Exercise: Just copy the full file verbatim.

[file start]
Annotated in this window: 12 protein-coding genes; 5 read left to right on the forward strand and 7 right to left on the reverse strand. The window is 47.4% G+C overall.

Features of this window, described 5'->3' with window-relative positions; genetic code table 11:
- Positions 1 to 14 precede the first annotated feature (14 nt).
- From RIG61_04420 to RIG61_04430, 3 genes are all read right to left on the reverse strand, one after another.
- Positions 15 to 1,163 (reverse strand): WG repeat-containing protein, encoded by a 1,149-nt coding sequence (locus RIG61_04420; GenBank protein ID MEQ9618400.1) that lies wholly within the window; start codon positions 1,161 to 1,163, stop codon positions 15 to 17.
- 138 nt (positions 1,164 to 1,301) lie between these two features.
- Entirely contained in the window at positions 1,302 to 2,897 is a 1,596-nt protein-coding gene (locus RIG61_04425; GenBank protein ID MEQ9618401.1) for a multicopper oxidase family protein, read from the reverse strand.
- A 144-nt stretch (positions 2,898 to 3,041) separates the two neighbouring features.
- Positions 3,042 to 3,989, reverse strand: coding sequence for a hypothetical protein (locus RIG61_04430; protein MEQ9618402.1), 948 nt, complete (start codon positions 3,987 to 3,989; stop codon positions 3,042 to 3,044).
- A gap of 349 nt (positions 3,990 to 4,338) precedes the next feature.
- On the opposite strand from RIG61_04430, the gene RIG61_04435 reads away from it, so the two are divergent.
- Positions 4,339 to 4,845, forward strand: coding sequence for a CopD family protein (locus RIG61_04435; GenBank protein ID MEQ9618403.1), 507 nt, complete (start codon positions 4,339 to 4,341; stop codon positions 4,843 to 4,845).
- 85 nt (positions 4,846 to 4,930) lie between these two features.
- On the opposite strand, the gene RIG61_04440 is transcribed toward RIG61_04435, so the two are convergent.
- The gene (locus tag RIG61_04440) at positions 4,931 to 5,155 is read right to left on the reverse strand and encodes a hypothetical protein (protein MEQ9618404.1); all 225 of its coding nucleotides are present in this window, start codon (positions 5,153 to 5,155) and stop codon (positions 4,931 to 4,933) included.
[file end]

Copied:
Annotated in this window: 12 protein-coding genes; 5 read left to right on the forward strand and 7 right to left on the reverse strand. The window is 47.4% G+C overall.

Features of this window, described 5'->3' with window-relative positions; genetic code table 11:
- Positions 1 to 14 precede the first annotated feature (14 nt).
- From RIG61_04420 to RIG61_04430, 3 genes are all read right to left on the reverse strand, one after another.
- Positions 15 to 1,163 (reverse strand): WG repeat-containing protein, encoded by a 1,149-nt coding sequence (locus RIG61_04420; GenBank protein ID MEQ9618400.1) that lies wholly within the window; start codon positions 1,161 to 1,163, stop codon positions 15 to 17.
- 138 nt (positions 1,164 to 1,301) lie between these two features.
- Entirely contained in the window at positions 1,302 to 2,897 is a 1,596-nt protein-coding gene (locus RIG61_04425; GenBank protein ID MEQ9618401.1) for a multicopper oxidase family protein, read from the reverse strand.
- A 144-nt stretch (positions 2,898 to 3,041) separates the two neighbouring features.
- Positions 3,042 to 3,989, reverse strand: coding sequence for a hypothetical protein (locus RIG61_04430; protein MEQ9618402.1), 948 nt, complete (start codon positions 3,987 to 3,989; stop codon positions 3,042 to 3,044).
- A gap of 349 nt (positions 3,990 to 4,338) precedes the next feature.
- On the opposite strand from RIG61_04430, the gene RIG61_04435 reads away from it, so the two are divergent.
- Positions 4,339 to 4,845, forward strand: coding sequence for a CopD family protein (locus RIG61_04435; GenBank protein ID MEQ9618403.1), 507 nt, complete (start codon positions 4,339 to 4,341; stop codon positions 4,843 to 4,845).
- 85 nt (positions 4,846 to 4,930) lie between these two features.
- On the opposite strand, the gene RIG61_04440 is transcribed toward RIG61_04435, so the two are convergent.
- The gene (locus tag RIG61_04440) at positions 4,931 to 5,155 is read right to left on the reverse strand and encodes a hypothetical protein (protein MEQ9618404.1); all 225 of its coding nucleotides are present in this window, start codon (positions 5,153 to 5,155) and stop codon (positions 4,931 to 4,933) included.